Walking the True Walk

Have you ever read The Madman by Kahlil Gibran? A part of it has been resonating in my mind all day long prompting, almost urging me to sit at my desk and observe how this post starts to breathe life.

 

“One day, long before many gods were born, I woke from a deep sleep and found all my masks were stolen…I ran maskless through the crowded streets shouting, “Thieves, thieves, the cursed thieves.”

 

Later on in the poem, the lucky madman thanks his robbers for taking away his masks as he starts to feel the warmth of the sun on his real face for the first time.  Fate is always capricious and there are people who actually are freed from their masks by some turn of events. For the rest of us, taking off our masks is a slow and methodical process that may even take several lifetimes. In any case, what is important is to understand that this may be the one piece of work that explains our existence on this planet. Not that everything else is unimportant but results kind of trivial when compared to the stature of this task.

 

Removing these masks equals to peeling off the many layers of fake personalities that we have been accumulating throughout the years, be it consciously or unconsciously. These insidious programs are so embedded, so ingrained in our minds that we end up believing them and acting according to their mandate. They have been nesting in our minds for so long that  identifying and exposing them (which means annihilating their power over us) requires a true detectivesque effort. The reward is, as in the case of our beloved Madman, freedom, life in truthfulness, understanding of our real nature, and consolidation of a peaceful mind and a compassionate heart.

 

Techniques to help us reach this balanced state run the gamut and are a staple on every single religion and philosophy of life. These techniques become extremely useful, mostly in the beginning of our quest, and offer both a foundation and a convenient lifesaver when things get too hairy. They include prayer, meditation, rituals, study of scriptures, routines such as yoga asana or tai chi, ceremonies, attendance to religious or spiritual services, spiritual cleansing, drumming, and many others.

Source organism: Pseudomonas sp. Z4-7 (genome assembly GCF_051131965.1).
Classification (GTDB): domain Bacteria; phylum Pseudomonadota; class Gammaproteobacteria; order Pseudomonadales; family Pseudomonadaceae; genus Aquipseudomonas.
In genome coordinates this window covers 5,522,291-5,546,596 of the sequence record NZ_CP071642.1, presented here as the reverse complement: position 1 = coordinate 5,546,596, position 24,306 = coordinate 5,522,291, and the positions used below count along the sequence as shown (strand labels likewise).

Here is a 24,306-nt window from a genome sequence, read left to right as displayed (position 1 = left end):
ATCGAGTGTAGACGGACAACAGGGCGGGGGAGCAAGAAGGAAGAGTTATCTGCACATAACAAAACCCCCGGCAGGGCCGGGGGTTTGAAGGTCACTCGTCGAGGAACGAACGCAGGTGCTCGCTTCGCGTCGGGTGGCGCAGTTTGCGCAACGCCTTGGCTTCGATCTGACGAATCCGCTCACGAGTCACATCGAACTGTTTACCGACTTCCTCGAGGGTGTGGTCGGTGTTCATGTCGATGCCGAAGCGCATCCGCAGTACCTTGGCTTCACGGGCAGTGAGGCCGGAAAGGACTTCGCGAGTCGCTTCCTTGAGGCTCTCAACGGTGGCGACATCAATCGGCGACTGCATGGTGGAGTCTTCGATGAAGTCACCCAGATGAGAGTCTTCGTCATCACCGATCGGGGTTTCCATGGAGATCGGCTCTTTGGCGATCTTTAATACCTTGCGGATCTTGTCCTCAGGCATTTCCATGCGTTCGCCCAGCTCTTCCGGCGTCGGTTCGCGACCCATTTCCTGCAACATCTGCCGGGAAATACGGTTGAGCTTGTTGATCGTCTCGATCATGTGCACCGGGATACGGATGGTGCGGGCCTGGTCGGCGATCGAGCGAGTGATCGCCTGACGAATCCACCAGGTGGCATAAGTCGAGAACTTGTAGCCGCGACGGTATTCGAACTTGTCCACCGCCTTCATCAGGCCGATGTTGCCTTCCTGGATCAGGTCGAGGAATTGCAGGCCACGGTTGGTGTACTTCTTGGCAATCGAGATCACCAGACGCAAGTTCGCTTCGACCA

However, as powerful as these techniques may be, they are nothing but a training for the real work and, I think, this is where many of us are getting very confused these days. You see, it is like training for the Olympics for four years but never participating in the games. Or rehearsing for the weekend play and never performing. We have become very good at religiously keeping up with our preferred technique (sometimes verging on addiction) but continue without doing the real work. Basically, we think the technique is the work. So, we need to take a good look at our relationship to it and decide whether we are using it as the means to and end or as the end itself. And if we are erroneously taking the technique for the end, what is the real end then?

 

Bluntly put, the real work is to really observe ourselves and start transforming everything that doesn’t belong to our personal, inner truth; beyond rules and regulations and traditions and any other external forms of indoctrination or knowledge. To delve into the dark side, the shadow, that part of us that we don’t like so much and usually try to hide from others. To acknowledge and embrace this shadow as a part of us, whether we like it or not. I said acknowledge, not indulge in it, just let it be part of your journey and things will be fine. This is the real work. A moment to moment, mindful observation of our behaviors, emotions, and reactions devoid of any charge of self-criticism, fear, or guiltiness. Do you want a clearer example? Every time an emotion such as fear, greed, anger, jealousy, envy, etc, surges, it is just an invitation to observe it and make a note of another aspect of your dark side. Remember, it has nothing to do with others, it is all about us and how we perceive reality.

 

Sounds too hard? Don’t worry, be MINDFUL!

 

  “And I have found both freedom and safety in my madness; the freedom of loneliness and the safety from being understood, for those who understand us enslave something in us.”